‘The difference,’ he went on, ‘between the man with money and the man without is simply this: the one thinks, “How shall I use my life?” and the other, “How shall I keep myself alive?” A physiologist ought to be able to discover some curious distinction between the brain of a person who has never given a thought to the means of subsistence, and that of one who has never known a day free from such cares. There must be some special cerebral development representing the mental anguish kept up by poverty.’
‘I should say,’ put in Amy, ‘that it affects every function of the brain. It isn’t a special point of suffering, but a misery that colours every thought.’
‘True. Can I think of a single subject in all the sphere of my experience without the consciousness that I see it through the medium of poverty? I have no enjoyment which isn’t tainted by that thought, and I can suffer no pain which it doesn’t increase. The curse of poverty is to the modern world just what that of slavery was to the ancient. Rich and destitute stand to each other as free man and bond. You remember the line of Homer I have often quoted about the demoralising effect of enslavement; poverty degrades in the same way.’
— George Gissing, New Grub Street
I might have added, but didn’t, that the martyrs at the Alamo had died for the right to own slaves. They didn’t want to be a part of Mexico anymore because it was against the law in that country to own slaves of any kind.
Wow! I didn’t know that. Is it true? After all, the above quotation was from a work of fiction: Hocus Pocus by Kurt Vonnegut. If this was true and the word got out, Texas might have to disown their supreme monument (and Walt Disney would roll over in his ashen grave). I wonder if Louie Gohmert knows this?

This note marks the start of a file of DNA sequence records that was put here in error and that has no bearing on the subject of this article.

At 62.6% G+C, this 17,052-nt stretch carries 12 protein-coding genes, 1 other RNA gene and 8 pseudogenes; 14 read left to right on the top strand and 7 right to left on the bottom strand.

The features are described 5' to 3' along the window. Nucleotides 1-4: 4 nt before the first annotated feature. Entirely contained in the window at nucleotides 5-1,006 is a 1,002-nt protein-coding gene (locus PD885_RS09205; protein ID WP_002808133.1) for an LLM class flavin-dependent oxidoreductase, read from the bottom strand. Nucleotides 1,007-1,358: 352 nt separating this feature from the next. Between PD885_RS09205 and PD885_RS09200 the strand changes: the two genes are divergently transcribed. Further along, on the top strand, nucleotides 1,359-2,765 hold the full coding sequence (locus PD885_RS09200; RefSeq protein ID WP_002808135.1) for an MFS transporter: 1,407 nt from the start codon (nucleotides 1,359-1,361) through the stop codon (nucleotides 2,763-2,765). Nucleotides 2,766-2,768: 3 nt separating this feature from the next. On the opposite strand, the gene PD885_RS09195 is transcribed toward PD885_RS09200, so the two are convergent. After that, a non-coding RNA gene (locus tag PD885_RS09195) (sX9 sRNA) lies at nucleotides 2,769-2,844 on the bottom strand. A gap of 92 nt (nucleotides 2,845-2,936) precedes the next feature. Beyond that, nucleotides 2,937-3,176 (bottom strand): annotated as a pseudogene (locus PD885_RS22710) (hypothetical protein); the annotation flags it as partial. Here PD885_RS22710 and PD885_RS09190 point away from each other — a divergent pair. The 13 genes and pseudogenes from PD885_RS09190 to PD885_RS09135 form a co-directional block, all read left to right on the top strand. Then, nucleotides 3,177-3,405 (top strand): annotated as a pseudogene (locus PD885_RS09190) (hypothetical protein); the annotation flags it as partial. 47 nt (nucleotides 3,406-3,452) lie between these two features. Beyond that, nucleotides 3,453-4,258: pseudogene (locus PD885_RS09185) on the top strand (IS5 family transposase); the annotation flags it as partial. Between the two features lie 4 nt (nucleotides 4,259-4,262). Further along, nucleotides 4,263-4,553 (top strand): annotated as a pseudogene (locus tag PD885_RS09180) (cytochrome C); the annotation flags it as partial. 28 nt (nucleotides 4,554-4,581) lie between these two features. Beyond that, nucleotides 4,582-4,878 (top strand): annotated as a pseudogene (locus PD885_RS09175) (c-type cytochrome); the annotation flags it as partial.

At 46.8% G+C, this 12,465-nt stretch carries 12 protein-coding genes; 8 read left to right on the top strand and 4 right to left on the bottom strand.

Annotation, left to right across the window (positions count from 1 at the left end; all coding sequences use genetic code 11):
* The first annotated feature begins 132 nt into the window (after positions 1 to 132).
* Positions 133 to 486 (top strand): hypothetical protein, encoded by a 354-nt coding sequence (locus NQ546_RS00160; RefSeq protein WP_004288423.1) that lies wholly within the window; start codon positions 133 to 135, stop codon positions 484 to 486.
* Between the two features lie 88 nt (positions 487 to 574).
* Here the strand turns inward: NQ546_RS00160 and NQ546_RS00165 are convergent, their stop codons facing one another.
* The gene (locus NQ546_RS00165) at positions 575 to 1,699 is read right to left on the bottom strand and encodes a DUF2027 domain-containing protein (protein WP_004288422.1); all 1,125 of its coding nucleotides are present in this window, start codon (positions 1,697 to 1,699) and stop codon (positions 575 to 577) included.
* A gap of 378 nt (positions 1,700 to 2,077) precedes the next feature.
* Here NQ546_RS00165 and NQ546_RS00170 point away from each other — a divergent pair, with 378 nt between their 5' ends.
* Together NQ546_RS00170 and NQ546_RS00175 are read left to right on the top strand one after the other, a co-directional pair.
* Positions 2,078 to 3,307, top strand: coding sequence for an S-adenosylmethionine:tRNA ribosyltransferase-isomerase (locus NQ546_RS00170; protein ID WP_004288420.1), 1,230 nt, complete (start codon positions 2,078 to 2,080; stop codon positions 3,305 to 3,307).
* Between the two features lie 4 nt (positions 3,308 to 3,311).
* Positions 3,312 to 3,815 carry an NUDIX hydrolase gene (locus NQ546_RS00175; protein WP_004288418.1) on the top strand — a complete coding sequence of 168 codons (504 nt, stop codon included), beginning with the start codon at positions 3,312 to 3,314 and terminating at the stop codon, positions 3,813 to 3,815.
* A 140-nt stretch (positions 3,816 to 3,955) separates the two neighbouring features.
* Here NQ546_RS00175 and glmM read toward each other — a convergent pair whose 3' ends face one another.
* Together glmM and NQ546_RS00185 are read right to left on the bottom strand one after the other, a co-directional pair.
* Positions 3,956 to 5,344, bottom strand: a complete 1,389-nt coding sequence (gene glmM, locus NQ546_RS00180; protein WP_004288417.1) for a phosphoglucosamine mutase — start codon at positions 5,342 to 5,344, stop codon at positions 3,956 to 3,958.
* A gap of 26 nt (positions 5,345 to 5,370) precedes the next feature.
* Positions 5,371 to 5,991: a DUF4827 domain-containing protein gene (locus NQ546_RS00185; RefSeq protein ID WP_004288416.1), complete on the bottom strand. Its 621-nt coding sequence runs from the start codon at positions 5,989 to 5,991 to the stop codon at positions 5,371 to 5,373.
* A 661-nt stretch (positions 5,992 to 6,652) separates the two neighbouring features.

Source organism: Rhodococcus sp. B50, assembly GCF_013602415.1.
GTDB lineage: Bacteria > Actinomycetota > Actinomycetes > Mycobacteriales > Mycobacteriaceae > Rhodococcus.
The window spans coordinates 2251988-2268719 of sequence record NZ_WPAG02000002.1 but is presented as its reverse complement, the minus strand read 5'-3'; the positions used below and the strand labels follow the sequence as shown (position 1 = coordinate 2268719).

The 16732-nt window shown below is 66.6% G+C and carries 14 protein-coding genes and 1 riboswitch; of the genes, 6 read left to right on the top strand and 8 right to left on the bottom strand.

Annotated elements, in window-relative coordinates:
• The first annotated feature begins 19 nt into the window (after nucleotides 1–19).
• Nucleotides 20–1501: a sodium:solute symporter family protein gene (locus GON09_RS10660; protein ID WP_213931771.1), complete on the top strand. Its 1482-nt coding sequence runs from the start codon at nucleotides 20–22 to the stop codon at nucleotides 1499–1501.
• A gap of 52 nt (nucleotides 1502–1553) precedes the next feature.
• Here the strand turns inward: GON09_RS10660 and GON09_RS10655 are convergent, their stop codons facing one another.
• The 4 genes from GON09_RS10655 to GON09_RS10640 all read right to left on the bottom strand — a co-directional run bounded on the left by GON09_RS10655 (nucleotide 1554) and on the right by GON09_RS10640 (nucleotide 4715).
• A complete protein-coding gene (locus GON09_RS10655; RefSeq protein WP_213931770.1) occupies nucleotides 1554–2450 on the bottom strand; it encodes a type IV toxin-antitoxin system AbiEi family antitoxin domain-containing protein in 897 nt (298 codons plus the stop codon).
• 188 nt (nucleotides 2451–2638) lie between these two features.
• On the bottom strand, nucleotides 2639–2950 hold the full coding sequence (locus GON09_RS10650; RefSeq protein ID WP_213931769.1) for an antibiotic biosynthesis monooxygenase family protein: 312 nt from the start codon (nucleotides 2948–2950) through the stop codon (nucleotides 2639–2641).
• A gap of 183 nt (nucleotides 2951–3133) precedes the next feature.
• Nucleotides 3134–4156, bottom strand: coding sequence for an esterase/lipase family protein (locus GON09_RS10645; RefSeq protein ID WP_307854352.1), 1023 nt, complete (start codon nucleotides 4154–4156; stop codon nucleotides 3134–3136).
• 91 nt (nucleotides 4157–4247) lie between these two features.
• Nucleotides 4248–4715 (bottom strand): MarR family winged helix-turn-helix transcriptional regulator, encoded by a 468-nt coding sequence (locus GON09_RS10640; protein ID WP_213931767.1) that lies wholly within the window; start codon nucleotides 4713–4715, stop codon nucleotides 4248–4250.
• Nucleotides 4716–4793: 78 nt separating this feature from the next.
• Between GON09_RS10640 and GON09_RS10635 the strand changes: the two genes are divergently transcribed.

Still, I expected such a devastating truth to be expunged from history or at least buried deep inside the deepest salt mine in the country. What if Max Zorin found out?
The recent social upheaval over the battle flag of the Armies of Northern Virginia (erroneously called the Confederate Flag) has once again revealed the politicizing of history in Texas and the criminal bowdlerizing of textbooks intended to educate the youth of the country. If you want to isolate a failure with public education, look no further than Texas.
The Washington Post published an editorial that emphasizes the danger inherent in Texas:
This Fall, Texas schools will teach students that Moses played a bigger role in inspiring the Constitution than slavery did in starting the Civil War. The Lone Star State’s new social studies textbooks, deliberately written to play down slavery’s role in Southern history, do not threaten only Texans — they pose a danger to schoolchildren all over the country.